Laser-assisted in-situ keratomileusis (LASIK) eye surgery is a procedure used to improve eyesight. It is the most common type of refractive surgery and thus changes the shape of the cornea. It is used to treat conditions like astigmatism, farsightedness and nearsightedness.
What Does the Procedure Involve?
In LASIK eye surgery, the doctor uses a laser to remove tissue from the patient’s cornea. The procedure can be performed on one or both eyes.
Before the procedure, the doctor will thoroughly examine the patient’s eyes and look for problems like infections, oversized pupils, dry eye or abnormally high pressure. She will measure the cornea and note its shape, thickness and any abnormalities. She will decide which part of the cornea needs reshaping.
The surgery itself usually only takes around 30 minutes. The patient will lie in a recliner, and the surgeon will use a special device to keep the patient’s eyes open.
The surgeon will then use a special laser to cut a hinged flap around the size of a contact lens from the front of the eye. She will fold the flap back so she can reach the cornea. The doctor then uses a laser to reshape the patient’s cornea. When she is finished, she will put the flap back into place.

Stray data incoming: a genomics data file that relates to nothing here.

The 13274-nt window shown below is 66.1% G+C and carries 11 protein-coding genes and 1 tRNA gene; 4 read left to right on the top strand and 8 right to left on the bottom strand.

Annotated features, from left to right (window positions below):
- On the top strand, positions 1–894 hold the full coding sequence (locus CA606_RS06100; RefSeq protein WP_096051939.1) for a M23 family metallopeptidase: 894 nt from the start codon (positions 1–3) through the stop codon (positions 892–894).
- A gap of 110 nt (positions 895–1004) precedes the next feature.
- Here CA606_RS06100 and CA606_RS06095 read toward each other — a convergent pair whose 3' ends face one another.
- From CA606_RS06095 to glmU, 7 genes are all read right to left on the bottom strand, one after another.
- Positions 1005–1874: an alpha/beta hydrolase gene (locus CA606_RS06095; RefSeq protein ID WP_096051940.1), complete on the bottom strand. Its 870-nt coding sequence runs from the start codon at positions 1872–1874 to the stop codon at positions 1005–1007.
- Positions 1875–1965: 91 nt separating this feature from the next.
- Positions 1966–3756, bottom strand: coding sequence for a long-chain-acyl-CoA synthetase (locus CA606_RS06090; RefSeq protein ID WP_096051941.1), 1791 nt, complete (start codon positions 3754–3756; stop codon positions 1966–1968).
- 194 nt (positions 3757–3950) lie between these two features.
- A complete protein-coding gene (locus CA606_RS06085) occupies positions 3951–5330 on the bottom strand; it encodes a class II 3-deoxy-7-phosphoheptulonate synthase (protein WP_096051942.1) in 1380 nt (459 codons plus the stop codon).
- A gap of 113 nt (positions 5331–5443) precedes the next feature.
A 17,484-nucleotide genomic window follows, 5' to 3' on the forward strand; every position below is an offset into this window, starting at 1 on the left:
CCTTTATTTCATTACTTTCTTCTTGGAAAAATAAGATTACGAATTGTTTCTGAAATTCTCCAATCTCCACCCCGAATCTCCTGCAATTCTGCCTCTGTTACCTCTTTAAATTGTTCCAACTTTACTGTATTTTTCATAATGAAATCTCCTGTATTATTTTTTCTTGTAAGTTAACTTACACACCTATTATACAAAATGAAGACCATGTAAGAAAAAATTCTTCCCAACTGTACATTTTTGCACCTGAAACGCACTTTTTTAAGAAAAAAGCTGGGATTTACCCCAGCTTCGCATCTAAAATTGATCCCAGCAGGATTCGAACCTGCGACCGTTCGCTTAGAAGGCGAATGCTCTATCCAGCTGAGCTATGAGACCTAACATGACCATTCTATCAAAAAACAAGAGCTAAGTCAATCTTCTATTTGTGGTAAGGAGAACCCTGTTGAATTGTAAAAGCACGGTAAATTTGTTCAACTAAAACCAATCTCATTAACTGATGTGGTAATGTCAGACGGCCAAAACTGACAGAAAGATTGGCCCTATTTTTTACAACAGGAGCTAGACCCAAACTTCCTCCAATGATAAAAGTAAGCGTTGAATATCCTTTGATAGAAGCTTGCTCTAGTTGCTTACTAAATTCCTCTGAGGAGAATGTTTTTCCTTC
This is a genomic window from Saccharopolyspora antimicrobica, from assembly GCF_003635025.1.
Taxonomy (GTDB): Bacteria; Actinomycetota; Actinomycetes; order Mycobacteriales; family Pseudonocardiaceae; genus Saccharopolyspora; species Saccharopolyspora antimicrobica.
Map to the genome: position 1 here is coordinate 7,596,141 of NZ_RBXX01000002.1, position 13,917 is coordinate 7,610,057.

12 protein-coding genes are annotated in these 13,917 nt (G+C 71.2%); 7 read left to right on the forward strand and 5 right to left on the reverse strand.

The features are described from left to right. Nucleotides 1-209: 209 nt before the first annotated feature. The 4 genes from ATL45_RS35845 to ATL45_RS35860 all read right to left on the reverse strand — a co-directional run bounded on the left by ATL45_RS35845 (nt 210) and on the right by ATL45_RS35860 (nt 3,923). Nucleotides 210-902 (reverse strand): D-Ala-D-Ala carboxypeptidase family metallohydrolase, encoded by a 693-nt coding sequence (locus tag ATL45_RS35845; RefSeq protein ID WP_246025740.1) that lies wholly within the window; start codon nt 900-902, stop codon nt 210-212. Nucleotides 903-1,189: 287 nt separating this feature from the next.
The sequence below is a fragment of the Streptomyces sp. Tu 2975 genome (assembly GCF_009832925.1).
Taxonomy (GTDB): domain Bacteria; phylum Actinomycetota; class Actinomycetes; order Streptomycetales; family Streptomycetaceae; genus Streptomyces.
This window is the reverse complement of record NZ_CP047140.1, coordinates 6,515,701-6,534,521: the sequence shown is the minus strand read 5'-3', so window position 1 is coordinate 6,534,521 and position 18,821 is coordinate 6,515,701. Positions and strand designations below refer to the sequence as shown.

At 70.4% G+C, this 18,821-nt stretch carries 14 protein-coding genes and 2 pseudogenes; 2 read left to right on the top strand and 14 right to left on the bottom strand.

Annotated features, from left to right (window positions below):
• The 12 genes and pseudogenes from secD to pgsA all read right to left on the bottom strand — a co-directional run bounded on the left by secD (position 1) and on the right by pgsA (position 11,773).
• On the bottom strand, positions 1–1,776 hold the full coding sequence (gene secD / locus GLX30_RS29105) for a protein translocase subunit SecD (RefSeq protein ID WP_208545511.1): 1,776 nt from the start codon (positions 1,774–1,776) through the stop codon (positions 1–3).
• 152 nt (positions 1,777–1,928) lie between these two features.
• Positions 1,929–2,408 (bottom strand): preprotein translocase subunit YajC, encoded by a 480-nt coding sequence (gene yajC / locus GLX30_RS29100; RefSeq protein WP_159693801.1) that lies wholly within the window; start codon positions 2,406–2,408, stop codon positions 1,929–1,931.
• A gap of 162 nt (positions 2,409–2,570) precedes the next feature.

What is the Recovery Like?
The patient will have blurred vision and irritated eyes immediately after the surgery. They will be given eye drops or pain medication to relieve this. The surgeon might have the patient wear eye shields at night until their eyes heal. The patient should follow all of the surgeon’s post-op instructions regarding aftercare.
How Well Does LASIK Eye Surgery Work?
Eight out of ten patients who have undergone LASIK experience enough improvement in their vision that they rarely or never have to wear contact lenses or glasses. Many patients gain 20/25 vision or better after undergoing LASIK eye surgery. People with a minor case of nearsightedness tend to get the best results. People with astigmatism, farsightedness or severe nearsightedness may have less predictable results; however, results vary from patient to patient.
What are Blade and Bladeless LASIK Eye Surgery?
In blade LASIK eye surgery, a blade called a microkeratome is used to cut the hinged flap off the front of the eye. In bladeless LASIK eye surgery, the doctor uses a cutting laser to do the same thing. Bladeless LASIK is sometimes also called “all-laser” LASIK.
At Wichita Vision Institute in Wichita, Dr. Patel’s LASIK procedures are completely blade-free. This makes for an overall safer procedure and a speedier recovery. Contact our office today to schedule your consultation to learn more.